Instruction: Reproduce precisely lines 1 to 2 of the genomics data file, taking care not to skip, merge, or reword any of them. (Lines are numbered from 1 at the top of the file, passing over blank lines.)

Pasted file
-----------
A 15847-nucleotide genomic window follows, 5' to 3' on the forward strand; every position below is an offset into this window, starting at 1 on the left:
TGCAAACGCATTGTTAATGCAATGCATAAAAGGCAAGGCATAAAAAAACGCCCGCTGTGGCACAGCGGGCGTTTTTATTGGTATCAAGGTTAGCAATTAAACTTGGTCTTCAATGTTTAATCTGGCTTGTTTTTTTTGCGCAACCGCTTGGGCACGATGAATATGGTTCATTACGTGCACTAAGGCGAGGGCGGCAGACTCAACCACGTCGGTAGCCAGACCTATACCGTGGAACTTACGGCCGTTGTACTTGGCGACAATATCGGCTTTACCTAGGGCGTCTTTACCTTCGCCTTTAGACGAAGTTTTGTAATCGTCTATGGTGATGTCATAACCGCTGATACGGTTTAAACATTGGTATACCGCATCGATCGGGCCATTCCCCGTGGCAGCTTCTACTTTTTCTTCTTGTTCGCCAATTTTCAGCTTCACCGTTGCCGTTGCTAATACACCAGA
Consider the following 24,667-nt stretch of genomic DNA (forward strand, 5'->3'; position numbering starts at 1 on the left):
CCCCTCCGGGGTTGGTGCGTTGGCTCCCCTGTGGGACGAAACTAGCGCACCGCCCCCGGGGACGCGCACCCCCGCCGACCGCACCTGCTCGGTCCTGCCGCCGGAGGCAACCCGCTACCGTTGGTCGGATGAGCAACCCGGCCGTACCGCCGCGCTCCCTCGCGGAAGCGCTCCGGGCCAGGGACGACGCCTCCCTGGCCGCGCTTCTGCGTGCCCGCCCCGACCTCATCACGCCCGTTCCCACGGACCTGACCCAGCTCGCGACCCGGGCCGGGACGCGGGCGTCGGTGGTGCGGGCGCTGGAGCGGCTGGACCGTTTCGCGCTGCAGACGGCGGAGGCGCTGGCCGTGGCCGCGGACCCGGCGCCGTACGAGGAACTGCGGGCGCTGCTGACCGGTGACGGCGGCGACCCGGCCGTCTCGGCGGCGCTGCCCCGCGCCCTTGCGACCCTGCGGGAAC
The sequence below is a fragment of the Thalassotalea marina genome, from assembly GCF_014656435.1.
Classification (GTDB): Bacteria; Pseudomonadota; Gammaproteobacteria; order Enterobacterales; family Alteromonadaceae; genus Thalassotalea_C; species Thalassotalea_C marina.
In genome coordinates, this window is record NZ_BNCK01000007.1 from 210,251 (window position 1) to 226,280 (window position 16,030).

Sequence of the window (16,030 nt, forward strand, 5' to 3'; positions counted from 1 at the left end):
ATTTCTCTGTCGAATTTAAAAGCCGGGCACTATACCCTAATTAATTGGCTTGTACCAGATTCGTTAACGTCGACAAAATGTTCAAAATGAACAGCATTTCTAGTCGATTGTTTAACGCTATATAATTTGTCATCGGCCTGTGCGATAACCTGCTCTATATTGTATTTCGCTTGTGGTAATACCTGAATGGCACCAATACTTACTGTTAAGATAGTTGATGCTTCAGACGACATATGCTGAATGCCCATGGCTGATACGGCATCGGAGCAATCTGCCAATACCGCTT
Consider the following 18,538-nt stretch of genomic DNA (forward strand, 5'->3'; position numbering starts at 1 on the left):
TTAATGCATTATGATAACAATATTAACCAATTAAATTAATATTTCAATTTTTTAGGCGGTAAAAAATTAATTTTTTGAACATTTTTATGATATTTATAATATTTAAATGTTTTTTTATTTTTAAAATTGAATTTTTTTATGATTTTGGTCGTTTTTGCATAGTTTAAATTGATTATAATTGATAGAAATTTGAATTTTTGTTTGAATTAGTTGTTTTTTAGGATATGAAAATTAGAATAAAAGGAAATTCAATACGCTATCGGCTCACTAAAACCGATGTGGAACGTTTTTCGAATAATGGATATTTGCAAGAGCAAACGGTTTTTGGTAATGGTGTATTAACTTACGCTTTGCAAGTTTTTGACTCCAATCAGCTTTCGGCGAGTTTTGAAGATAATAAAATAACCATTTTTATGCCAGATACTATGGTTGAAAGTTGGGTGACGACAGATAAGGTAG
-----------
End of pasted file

A 15847-nucleotide genomic window follows, 5' to 3' on the forward strand; every position below is an offset into this window, starting at 1 on the left:
TGCAAACGCATTGTTAATGCAATGCATAAAAGGCAAGGCATAAAAAAACGCCCGCTGTGGCACAGCGGGCGTTTTTATTGGTATCAAGGTTAGCAATTAAACTTGGTCTTCAATGTTTAATCTGGCTTGTTTTTTTTGCGCAACCGCTTGGGCACGATGAATATGGTTCATTACGTGCACTAAGGCGAGGGCGGCAGACTCAACCACGTCGGTAGCCAGACCTATACCGTGGAACTTACGGCCGTTGTACTTGGCGACAATATCGGCTTTACCTAGGGCGTCTTTACCTTCGCCTTTAGACGAAGTTTTGTAATCGTCTATGGTGATGTCATAACCGCTGATACGGTTTAAACATTGGTATACCGCATCGATCGGGCCATTCCCCGTGGCAGCTTCTACTTTTTCTTCTTGTTCGCCAATTTTCAGCTTCACCGTTGCCGTTGCTAATACACCAGA